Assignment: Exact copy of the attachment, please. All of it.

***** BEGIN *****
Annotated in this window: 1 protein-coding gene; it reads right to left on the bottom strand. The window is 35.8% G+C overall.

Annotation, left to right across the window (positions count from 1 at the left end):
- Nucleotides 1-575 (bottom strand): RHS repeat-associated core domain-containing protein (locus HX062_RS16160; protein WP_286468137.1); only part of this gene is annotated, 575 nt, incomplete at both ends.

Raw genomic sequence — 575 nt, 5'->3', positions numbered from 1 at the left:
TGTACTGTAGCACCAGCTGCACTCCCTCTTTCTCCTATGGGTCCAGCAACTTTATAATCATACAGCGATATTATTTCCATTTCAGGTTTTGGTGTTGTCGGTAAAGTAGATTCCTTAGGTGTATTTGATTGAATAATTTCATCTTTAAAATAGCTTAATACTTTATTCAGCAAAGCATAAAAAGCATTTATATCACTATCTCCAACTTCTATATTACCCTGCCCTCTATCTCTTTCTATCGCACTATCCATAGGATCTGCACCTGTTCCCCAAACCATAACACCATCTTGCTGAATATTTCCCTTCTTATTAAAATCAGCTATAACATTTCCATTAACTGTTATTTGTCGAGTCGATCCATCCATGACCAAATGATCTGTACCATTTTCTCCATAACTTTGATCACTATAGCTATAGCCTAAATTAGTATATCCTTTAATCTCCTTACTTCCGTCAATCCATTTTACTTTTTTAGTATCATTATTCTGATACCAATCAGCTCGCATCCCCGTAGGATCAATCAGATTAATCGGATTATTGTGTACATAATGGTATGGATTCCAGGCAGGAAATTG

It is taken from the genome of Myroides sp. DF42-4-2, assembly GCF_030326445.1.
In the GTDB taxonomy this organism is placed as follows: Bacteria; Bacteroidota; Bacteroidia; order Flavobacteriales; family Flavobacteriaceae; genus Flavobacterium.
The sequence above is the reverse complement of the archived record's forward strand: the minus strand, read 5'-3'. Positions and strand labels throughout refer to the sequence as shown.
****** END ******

Annotated in this window: 1 protein-coding gene; it reads right to left on the bottom strand. The window is 35.8% G+C overall.

Annotation, left to right across the window (positions count from 1 at the left end):
- Nucleotides 1-575 (bottom strand): RHS repeat-associated core domain-containing protein (locus HX062_RS16160; protein WP_286468137.1); only part of this gene is annotated, 575 nt, incomplete at both ends.

Raw genomic sequence — 575 nt, 5'->3', positions numbered from 1 at the left:
TGTACTGTAGCACCAGCTGCACTCCCTCTTTCTCCTATGGGTCCAGCAACTTTATAATCATACAGCGATATTATTTCCATTTCAGGTTTTGGTGTTGTCGGTAAAGTAGATTCCTTAGGTGTATTTGATTGAATAATTTCATCTTTAAAATAGCTTAATACTTTATTCAGCAAAGCATAAAAAGCATTTATATCACTATCTCCAACTTCTATATTACCCTGCCCTCTATCTCTTTCTATCGCACTATCCATAGGATCTGCACCTGTTCCCCAAACCATAACACCATCTTGCTGAATATTTCCCTTCTTATTAAAATCAGCTATAACATTTCCATTAACTGTTATTTGTCGAGTCGATCCATCCATGACCAAATGATCTGTACCATTTTCTCCATAACTTTGATCACTATAGCTATAGCCTAAATTAGTATATCCTTTAATCTCCTTACTTCCGTCAATCCATTTTACTTTTTTAGTATCATTATTCTGATACCAATCAGCTCGCATCCCCGTAGGATCAATCAGATTAATCGGATTATTGTGTACATAATGGTATGGATTCCAGGCAGGAAATTG

It is taken from the genome of Myroides sp. DF42-4-2, assembly GCF_030326445.1.
In the GTDB taxonomy this organism is placed as follows: Bacteria; Bacteroidota; Bacteroidia; order Flavobacteriales; family Flavobacteriaceae; genus Flavobacterium.
The sequence above is the reverse complement of the archived record's forward strand: the minus strand, read 5'-3'. Positions and strand labels throughout refer to the sequence as shown.